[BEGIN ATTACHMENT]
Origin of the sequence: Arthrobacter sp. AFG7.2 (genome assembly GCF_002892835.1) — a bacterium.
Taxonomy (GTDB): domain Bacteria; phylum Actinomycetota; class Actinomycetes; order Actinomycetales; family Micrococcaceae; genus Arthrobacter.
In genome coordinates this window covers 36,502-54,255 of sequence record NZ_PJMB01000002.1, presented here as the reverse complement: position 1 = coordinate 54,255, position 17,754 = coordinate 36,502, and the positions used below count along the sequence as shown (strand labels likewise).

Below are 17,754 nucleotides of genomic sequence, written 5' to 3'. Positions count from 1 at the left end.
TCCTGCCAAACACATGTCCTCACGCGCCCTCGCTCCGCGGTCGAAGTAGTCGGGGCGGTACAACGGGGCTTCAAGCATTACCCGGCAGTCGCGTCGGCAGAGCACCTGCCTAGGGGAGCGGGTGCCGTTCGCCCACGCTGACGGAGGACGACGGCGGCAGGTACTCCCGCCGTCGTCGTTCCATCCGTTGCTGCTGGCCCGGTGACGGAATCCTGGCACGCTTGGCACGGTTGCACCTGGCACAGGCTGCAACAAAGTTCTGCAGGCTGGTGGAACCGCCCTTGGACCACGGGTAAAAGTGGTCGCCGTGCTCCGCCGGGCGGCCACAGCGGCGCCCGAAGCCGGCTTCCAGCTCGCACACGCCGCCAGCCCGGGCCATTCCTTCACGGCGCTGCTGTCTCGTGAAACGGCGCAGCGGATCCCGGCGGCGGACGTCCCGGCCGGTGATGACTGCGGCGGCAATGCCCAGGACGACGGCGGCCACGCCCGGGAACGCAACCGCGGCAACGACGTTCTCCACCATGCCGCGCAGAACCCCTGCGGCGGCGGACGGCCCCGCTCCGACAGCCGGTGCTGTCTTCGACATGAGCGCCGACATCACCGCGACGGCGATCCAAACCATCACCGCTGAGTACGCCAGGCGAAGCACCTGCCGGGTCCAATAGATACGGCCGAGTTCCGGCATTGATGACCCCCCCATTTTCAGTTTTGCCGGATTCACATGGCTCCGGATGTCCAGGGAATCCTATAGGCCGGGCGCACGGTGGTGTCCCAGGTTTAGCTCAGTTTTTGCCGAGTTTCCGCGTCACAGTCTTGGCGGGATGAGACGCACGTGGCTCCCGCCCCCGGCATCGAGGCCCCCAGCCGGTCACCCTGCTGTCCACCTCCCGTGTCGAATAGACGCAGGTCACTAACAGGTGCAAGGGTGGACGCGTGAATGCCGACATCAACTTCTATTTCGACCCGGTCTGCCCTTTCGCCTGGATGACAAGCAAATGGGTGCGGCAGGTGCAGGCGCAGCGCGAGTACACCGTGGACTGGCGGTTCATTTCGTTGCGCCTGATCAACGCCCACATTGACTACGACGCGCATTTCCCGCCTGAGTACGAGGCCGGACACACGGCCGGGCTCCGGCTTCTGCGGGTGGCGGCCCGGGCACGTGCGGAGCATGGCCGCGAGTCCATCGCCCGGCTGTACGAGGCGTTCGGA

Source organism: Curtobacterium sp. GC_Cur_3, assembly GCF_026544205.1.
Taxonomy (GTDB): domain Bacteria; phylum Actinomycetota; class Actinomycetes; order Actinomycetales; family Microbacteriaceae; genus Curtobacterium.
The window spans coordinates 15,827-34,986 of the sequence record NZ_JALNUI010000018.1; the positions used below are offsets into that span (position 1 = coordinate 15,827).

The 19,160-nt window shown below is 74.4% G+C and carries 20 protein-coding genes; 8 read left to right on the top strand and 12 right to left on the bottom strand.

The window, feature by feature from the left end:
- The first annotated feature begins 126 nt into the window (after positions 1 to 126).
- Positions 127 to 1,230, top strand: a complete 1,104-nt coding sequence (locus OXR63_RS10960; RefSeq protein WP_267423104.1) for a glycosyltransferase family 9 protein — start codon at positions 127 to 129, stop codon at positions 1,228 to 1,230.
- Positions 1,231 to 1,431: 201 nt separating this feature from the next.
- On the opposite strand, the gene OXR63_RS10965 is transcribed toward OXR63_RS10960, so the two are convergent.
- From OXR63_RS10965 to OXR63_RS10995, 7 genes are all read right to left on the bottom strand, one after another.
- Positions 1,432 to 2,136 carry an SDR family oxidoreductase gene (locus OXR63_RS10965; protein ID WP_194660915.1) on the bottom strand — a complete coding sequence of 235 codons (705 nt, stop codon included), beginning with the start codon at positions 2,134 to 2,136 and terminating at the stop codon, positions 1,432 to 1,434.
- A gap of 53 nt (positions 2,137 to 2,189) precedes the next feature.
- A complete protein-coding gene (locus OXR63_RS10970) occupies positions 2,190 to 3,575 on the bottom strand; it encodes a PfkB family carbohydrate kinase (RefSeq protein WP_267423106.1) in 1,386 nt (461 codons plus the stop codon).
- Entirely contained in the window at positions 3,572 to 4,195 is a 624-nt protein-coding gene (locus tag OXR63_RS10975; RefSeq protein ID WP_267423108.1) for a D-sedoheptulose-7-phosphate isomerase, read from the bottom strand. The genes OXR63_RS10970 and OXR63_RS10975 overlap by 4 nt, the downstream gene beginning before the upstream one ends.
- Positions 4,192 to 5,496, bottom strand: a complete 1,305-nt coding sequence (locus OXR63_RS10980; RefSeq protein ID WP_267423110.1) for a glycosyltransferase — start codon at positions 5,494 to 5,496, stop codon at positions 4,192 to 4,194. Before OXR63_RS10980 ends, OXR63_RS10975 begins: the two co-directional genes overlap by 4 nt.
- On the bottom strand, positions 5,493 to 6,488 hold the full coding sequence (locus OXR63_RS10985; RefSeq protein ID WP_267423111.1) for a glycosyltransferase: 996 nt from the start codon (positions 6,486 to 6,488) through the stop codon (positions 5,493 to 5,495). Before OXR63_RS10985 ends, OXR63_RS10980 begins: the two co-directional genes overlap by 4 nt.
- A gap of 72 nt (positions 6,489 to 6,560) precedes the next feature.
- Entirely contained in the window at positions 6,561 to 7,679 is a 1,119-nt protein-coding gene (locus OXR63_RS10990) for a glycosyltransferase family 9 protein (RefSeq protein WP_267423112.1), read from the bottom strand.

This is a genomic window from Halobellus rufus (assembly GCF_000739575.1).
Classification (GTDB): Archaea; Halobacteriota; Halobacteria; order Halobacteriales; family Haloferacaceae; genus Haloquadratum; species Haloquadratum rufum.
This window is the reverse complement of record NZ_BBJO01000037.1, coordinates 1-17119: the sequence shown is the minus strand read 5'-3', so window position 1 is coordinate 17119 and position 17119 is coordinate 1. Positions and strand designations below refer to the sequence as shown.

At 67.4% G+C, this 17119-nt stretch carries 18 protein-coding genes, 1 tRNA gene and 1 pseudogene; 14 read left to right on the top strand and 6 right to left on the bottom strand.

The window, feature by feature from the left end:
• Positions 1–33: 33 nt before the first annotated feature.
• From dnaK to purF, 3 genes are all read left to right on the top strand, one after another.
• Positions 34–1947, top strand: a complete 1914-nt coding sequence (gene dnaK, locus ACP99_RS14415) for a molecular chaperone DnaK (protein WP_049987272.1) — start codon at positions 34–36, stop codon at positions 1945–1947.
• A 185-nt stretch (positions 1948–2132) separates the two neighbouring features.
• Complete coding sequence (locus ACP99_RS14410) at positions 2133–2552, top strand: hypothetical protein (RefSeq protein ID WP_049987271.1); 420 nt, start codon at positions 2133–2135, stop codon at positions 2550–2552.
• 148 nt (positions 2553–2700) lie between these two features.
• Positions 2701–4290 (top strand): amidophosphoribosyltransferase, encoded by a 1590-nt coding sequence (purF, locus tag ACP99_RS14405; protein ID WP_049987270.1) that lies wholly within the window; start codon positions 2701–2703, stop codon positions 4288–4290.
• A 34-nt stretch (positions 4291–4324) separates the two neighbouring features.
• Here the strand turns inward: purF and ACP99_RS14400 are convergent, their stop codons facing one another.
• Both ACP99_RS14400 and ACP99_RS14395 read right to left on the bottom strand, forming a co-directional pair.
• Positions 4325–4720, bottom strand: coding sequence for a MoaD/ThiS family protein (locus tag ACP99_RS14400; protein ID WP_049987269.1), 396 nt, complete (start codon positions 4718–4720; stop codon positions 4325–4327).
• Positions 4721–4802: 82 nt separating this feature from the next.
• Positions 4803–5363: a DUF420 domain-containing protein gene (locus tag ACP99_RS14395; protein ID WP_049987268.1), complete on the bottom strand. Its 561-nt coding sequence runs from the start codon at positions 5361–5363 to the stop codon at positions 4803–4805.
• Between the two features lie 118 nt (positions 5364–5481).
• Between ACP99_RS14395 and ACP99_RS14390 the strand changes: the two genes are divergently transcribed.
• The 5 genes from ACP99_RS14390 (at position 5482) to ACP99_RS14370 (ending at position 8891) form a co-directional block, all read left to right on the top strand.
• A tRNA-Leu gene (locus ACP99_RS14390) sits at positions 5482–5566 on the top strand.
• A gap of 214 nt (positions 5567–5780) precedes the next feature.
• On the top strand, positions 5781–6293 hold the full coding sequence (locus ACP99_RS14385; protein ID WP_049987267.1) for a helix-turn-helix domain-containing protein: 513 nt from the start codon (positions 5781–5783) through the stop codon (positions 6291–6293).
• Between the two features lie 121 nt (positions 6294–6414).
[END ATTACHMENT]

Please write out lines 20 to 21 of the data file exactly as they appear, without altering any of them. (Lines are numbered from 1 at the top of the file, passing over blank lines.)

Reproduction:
- Positions 4,192 to 5,496, bottom strand: a complete 1,305-nt coding sequence (locus OXR63_RS10980; RefSeq protein ID WP_267423110.1) for a glycosyltransferase — start codon at positions 5,494 to 5,496, stop codon at positions 4,192 to 4,194. Before OXR63_RS10980 ends, OXR63_RS10975 begins: the two co-directional genes overlap by 4 nt.
- On the bottom strand, positions 5,493 to 6,488 hold the full coding sequence (locus OXR63_RS10985; RefSeq protein ID WP_267423111.1) for a glycosyltransferase: 996 nt from the start codon (positions 6,486 to 6,488) through the stop codon (positions 5,493 to 5,495). Before OXR63_RS10985 ends, OXR63_RS10980 begins: the two co-directional genes overlap by 4 nt.